Bicycle thieves may have met their match. A start-up called PubLock hopes that its RFID-enabled bike lock solution will eliminate some of the 1.5 million bikes estimated to be stolen each year.
Engineering students at the University of Pennsylvania designed the new lock system to be built directly into a bike rack and activated by the swipe of an RFID card.
While there no immediate plans to commercialize the solution, it could be a hit at college campuses and busy downtown areas that offer public bike sharing systems.
College campuses are known as a haven for bike theft and represent a logical target for PubLock, especially those that have deployed RFID-enabled student ID cards that could interact with the lock system.
The University of Pennsylvania is deploying RFID-enabled student ID cards next year. Of the 23 bikes that were stolen on the UPenn campus in September, nearly half resulted from improper lock usage, a problem the PubLock solution could eliminate.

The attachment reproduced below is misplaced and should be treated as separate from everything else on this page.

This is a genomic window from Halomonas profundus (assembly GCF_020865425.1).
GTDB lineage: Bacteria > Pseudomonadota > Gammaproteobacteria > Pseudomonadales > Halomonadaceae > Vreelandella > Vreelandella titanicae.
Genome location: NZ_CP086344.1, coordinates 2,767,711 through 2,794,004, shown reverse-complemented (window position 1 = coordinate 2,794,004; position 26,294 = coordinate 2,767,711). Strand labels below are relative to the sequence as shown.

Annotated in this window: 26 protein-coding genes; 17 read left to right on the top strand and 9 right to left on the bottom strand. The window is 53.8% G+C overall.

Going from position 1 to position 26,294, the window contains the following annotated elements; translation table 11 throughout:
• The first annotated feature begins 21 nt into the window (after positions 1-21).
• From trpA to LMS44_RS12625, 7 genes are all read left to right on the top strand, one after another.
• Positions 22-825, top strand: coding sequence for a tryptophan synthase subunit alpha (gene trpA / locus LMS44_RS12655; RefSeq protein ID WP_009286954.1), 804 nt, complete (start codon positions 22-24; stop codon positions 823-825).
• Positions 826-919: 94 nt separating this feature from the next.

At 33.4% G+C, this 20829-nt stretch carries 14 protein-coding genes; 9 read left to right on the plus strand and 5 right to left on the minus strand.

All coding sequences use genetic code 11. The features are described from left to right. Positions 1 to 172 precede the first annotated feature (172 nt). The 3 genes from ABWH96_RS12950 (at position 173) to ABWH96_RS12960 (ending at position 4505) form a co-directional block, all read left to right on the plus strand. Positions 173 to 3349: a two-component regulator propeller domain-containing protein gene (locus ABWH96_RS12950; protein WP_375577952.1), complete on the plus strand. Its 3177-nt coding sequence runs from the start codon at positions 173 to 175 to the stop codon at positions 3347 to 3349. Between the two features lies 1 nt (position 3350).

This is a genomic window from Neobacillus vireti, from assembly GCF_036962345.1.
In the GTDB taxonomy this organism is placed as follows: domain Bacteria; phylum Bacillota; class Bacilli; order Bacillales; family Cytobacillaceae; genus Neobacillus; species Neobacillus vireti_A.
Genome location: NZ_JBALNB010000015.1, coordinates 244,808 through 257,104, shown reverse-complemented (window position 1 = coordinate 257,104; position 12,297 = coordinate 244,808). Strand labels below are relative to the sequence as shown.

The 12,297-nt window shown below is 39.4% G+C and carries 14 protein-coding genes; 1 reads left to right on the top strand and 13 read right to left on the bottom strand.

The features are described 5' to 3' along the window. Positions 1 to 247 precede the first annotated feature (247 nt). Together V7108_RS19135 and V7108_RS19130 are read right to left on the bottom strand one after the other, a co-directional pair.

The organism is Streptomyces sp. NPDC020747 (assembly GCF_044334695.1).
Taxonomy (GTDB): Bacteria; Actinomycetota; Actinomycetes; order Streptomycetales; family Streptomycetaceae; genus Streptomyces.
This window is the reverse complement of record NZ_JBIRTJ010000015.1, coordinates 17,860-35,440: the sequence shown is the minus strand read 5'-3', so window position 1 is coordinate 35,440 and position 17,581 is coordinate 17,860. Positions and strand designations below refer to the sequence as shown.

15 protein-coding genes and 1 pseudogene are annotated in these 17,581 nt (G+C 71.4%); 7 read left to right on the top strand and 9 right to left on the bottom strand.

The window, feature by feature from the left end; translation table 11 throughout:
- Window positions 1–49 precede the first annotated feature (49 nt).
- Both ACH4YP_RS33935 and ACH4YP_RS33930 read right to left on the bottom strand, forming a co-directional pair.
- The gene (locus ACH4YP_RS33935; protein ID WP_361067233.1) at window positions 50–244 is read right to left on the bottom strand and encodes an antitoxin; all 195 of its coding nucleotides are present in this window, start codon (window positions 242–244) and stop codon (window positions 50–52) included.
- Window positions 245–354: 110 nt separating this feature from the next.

As seen in the video, a simple swipe of the RFID card unlocks the lock, a 20-pound cable that ensures the safe storage of the bicycle. Upon return, the owner simply swipes the card a second time to unlock it.
The PubLock system utilizes an RFID reader that can read unique RFID tags through the polycarbonate lid on the electronics housing, allowing for secure and easy use.